Bridging the Gap implementing tuberculosis and HIV/AIDS collaborative activities in the Northwest Region of Cameroon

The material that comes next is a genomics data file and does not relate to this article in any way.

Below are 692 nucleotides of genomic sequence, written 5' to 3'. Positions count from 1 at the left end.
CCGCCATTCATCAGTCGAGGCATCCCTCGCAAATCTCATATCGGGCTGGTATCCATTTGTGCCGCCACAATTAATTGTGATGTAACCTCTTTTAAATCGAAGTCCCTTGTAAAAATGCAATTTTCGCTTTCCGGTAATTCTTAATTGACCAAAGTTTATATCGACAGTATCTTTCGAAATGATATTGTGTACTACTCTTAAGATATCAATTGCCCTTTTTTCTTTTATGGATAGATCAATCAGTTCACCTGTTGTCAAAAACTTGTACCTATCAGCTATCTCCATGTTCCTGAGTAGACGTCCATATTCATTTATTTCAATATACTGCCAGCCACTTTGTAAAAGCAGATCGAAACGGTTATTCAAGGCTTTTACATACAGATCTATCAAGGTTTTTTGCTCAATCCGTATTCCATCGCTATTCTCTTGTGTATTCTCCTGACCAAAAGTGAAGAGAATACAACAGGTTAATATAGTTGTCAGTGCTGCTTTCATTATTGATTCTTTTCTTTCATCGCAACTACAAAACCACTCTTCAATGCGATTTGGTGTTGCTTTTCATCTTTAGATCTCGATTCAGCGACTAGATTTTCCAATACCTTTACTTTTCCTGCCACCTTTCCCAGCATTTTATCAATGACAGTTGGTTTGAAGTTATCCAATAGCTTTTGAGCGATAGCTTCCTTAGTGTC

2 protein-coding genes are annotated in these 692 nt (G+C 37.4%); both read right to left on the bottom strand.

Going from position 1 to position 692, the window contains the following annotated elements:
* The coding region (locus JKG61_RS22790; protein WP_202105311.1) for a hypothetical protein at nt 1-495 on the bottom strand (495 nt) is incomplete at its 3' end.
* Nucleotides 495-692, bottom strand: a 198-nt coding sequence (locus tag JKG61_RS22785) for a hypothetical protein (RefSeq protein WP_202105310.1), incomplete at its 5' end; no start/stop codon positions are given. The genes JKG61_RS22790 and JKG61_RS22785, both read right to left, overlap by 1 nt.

Abstract: IntroductionThe human immunodeficiency virus (HIV) epidemic has led to the upsurge of tuberculosis (TB) infection globally, but most especially in areas with high HIV prevalence. In the past, there was lack of a coordinated global and national response between TB and HIV programmes to curb the devastating impacts of both infections. However, the ProTEST Initiative piloted in sub-Saharan Africa in 1997 demonstrated that TB and HIV programmes could collaborate successfully in delivering joint services. This prompted the development of the WHO interim policy on collaborative TB/HIV activities in 2004, aimed at reducing the burden of TB and HIV in populations affected by both infections. This thesis explores how collaborative activities between TB and HIV programmes have been established in Cameroon and implemented in the Northwest Region. It also highlights the achievements and constraints in delivering joint services to TB patients co-infected with HIV.MethodsThe study was conducted in the Northwest Region, one of the 10 regions of Cameroon with the highest HIV prevalence. The study uses health system research combining qualitative and quantitative methods to explore the research objectives. Qualitative methods were used to capture the perspectives of: i) the service providers; key informants from the central, regional and district levels concerned with the collaboration process and in delivering HIV services to TB patients, and ii) TB patients regarding HIV testing as an entry point to HIV services. Quantitative methods were used to ascertain TB patients’ access to HIV services provided for by the collaboration.ResultsThe study demonstrated that although there were varying levels of collaboration between TB and HIV programmes from the central to operational level in the health system, delivering joint services was feasible. Furthermore, despite the challenges TB patients faced in testing for HIV, overall implementing TB/HIV collaborative activities increased TB patients’ acceptability and accessibility to HIV services. These were facilitated by the improved collaboration at the operational level, and enhanced service provider-patient alliance which was instrumental in building patients’ trust in the health system. Collaboration also led to cross-training and teamwork between staffs from both programmes, and improved networking between service providers and other actors involved in TB and HIV care. Nevertheless, there were health system constraints including inadequate leadership and management, shortage of human and infrastructural resources, frequent interruptions in the supply of essential drugs and laboratory materials ConclusionTB/HIV collaborative activities have improved service delivery and TB patients’ access to HIV services. Nonetheless, appropriate stewardship which guarantees joint planning, monitoring and evaluation of essential activities, and accountability at all levels in the health system is invaluable. Besides, the identified health system constraints which could adversely influence effective joint service delivery and a sustainable collaboration deserve due appraisal.
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